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Estimating New Zealand’s Structural Budget Balance WP 10/08

Publication Details

  • Estimating New Zealand's Structural Budget Balance
  • Published: 29 Nov 2010
  • Status: Current
  • Author: Parkyn, Oscar
  • JEL Classification: E62; H62
 

Estimating New Zealand’s Structural Budget Balance

Published: 29 Nov 2010

Author: Oscar Parkyn

Abstract

Existing methodologies for estimating a government’s structural budget balance are reviewed and applied to the case of New Zealand. Besides the conventional cyclical adjustment, an assessment is made of other possible non-structural elements to the budgetary position, including the terms of trade, asset prices and unbalanced growth. A key result is that the terms-of-trade boom, which began in the late 2000s, is associated with around 1% of GDP in tax revenues that may not be structural. Uncertainty surrounding cyclically-adjusted balance estimates is presented using fan charts.

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1 Introduction

2 Business cycle effects

3 Other structural factors

4 Uncertainty

5 New Zealand’s fiscal policy over history

6 Conclusion

References

Appendix 1: Econometric analysis of revenue windfalls and asset prices

Appendix 2: Fan chart data and methodology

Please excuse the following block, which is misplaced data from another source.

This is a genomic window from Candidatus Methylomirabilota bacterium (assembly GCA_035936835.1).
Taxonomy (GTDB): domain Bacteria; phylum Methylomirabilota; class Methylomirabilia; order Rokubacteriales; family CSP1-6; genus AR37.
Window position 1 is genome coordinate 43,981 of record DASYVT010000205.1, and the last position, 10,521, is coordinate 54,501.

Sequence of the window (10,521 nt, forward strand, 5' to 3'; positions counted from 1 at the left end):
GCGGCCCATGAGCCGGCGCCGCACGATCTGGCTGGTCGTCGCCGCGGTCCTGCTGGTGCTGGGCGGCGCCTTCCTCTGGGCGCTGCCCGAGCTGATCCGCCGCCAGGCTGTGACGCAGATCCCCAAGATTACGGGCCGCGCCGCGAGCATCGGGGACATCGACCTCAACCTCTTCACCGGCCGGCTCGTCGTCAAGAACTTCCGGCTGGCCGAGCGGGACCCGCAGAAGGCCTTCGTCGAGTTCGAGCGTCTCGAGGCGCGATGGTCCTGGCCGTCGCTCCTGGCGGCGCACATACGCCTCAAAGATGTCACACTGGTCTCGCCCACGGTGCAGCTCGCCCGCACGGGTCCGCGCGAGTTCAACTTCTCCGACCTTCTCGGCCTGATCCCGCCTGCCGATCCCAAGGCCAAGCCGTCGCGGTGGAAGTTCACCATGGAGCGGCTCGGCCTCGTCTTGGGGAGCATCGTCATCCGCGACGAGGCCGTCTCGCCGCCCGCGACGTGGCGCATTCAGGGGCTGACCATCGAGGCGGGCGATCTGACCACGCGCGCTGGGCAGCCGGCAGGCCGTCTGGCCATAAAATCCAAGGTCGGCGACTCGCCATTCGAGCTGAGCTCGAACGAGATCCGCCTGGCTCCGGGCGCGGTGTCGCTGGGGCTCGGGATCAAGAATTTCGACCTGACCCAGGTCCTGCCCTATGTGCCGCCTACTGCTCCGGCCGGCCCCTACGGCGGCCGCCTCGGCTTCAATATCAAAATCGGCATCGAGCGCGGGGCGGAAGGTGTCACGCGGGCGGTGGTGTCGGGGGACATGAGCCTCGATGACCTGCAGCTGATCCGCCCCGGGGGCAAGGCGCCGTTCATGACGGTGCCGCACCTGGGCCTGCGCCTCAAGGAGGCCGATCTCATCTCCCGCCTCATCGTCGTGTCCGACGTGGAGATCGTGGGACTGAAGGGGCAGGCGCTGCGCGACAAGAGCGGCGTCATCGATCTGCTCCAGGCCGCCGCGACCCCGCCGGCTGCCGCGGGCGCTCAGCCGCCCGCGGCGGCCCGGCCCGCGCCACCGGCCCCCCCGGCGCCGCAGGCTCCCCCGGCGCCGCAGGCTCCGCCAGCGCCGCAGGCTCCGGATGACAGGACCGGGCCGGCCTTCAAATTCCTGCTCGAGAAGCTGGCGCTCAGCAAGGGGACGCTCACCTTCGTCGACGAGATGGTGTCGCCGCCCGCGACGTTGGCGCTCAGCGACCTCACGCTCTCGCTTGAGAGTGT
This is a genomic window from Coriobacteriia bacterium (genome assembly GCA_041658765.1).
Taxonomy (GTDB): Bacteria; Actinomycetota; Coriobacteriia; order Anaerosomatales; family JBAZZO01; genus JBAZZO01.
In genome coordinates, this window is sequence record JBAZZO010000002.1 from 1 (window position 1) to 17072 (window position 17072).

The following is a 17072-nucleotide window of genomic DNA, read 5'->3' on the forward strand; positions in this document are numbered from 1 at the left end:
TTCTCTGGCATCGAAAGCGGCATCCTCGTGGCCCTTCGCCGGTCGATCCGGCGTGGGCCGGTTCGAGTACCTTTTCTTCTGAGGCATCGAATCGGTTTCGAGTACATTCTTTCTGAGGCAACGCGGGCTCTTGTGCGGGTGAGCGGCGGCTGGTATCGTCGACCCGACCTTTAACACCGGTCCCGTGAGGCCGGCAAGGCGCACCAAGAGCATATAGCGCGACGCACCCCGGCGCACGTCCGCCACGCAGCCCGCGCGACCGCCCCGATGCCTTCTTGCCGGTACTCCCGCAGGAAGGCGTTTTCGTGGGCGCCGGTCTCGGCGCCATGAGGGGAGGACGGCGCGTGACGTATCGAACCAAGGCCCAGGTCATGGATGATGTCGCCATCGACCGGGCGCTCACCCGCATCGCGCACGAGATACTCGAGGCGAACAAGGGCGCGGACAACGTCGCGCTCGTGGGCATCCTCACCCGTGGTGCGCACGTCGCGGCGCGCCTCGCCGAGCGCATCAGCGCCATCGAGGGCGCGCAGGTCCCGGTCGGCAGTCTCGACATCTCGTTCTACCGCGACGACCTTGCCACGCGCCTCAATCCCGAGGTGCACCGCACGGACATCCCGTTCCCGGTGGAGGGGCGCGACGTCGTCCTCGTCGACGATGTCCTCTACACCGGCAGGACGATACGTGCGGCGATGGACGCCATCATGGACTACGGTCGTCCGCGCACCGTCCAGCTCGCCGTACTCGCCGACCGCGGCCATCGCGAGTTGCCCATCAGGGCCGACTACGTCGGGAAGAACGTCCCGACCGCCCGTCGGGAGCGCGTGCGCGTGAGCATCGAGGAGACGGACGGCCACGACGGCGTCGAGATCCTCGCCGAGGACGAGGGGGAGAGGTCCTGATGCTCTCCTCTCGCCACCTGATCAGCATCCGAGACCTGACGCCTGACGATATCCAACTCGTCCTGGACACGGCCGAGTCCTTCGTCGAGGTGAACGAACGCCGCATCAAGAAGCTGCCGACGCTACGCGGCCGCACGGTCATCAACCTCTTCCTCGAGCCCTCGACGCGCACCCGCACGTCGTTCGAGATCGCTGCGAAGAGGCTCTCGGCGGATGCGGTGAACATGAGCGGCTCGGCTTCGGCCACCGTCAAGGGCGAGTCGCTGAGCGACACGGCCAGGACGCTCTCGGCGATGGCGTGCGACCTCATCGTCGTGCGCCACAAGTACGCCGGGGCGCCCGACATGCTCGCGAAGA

twp10-08.pdf (561 KB) pp.i-iii,1–37

Acknowledgements

The author would like to acknowledge the valuable comments and/or assistance received from Christophe André, Anne-Marie Brook, John Janssen, Tim Hampton, Martin Keene, Michael Kirker, Simon McLoughlin, Renee Philip, Michael Reddell, Christie Smith, Kam Szeto and participants at a Treasury/RBNZ seminar. They have no responsibility for any errors contained within.

Disclaimer

The views, opinions, findings, and conclusions or recommendations expressed in this Working Paper are strictly those of the author. They do not necessarily reflect the views of the New Zealand Treasury or the New Zealand Government. The New Zealand Treasury and the New Zealand Government take no responsibility for any errors or omissions in, or for the correctness of, the information contained in these working papers. The paper is presented not as policy, but with a view to inform and stimulate wider debate.

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